A divorce case remanded to the trial court for proceedings needlessly prolonged the litigation, a dissenting Court of Appeals judge wrote Tuesday.
The majority in Timothy Kendrick v. Angela Kendrick, 49A02-1412-DR-888, remanded the case to include all of the ex-husband’s future pension earnings as part of the marital estate before determining whether the portion earned before his marriage should be excluded from the presumption of equal distribution.
The trial court concluded that the part of his benefit earned prior to marriage should be excluded, but the court had not factored it in the calculation of the estate. Judge Elaine Brown wrote in a majority opinion joined by Judge Patricia Riley, “While the court may ultimately determine that the portion of Husband’s pension earned prior to the marriage should be awarded solely to him, it must first include the asset in its consideration as to how the marital estate should be divided.”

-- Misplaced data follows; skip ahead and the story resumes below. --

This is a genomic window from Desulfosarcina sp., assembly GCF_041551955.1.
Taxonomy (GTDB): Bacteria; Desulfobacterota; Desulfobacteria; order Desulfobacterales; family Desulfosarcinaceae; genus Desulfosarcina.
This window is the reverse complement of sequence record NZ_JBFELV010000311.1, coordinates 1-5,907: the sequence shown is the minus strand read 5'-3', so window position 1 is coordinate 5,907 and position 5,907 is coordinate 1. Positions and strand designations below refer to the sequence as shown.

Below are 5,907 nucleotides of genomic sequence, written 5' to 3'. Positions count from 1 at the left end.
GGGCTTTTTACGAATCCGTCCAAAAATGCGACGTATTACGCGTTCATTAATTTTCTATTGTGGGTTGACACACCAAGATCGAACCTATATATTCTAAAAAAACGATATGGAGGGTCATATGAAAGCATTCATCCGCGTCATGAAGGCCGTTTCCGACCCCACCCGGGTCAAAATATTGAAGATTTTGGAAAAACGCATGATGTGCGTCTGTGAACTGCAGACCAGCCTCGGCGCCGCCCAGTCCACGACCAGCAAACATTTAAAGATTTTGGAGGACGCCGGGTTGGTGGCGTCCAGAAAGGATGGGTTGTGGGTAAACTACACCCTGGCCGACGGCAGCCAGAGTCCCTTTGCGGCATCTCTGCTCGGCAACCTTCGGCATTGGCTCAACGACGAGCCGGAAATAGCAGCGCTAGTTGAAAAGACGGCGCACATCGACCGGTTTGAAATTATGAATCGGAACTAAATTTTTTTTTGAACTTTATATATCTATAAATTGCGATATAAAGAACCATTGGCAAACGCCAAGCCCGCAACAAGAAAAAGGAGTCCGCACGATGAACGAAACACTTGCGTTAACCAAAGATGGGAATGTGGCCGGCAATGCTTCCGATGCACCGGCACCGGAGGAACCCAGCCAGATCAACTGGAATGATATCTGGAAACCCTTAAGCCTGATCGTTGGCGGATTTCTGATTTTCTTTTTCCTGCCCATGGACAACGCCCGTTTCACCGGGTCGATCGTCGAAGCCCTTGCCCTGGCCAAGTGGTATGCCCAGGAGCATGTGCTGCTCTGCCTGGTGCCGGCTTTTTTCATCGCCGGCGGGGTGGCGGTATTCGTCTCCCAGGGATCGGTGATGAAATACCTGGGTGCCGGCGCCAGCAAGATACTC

Dissenting Senior Judge Ezra Friedlander would affirm the trial court in all respects, and said the trial court already had considered the portion of the husband’s pension earned prior to marriage using the coverture fraction formula.
"Even without the magic words indicating that the trial court technically considered all of Husband’s pension as a marital asset before setting aside to him the coverture portion earned outside the marriage, it is very clear that this is precisely the method employed in dividing Husband’s pension between him and Wife,” Friedlander wrote. “Although I understand the point the Majority is making in remanding on the stated rationale, it needlessly prolongs this litigation and ultimately serves no purpose. The trial court obviously employed a well-established and well-accepted method in distributing Husband’s pension, and I would let that be the end of the matter.”
The panel also affirmed an order that Timothy Kendrick make equalization payments to his ex-wife in advance of his receipt of his pension benefits.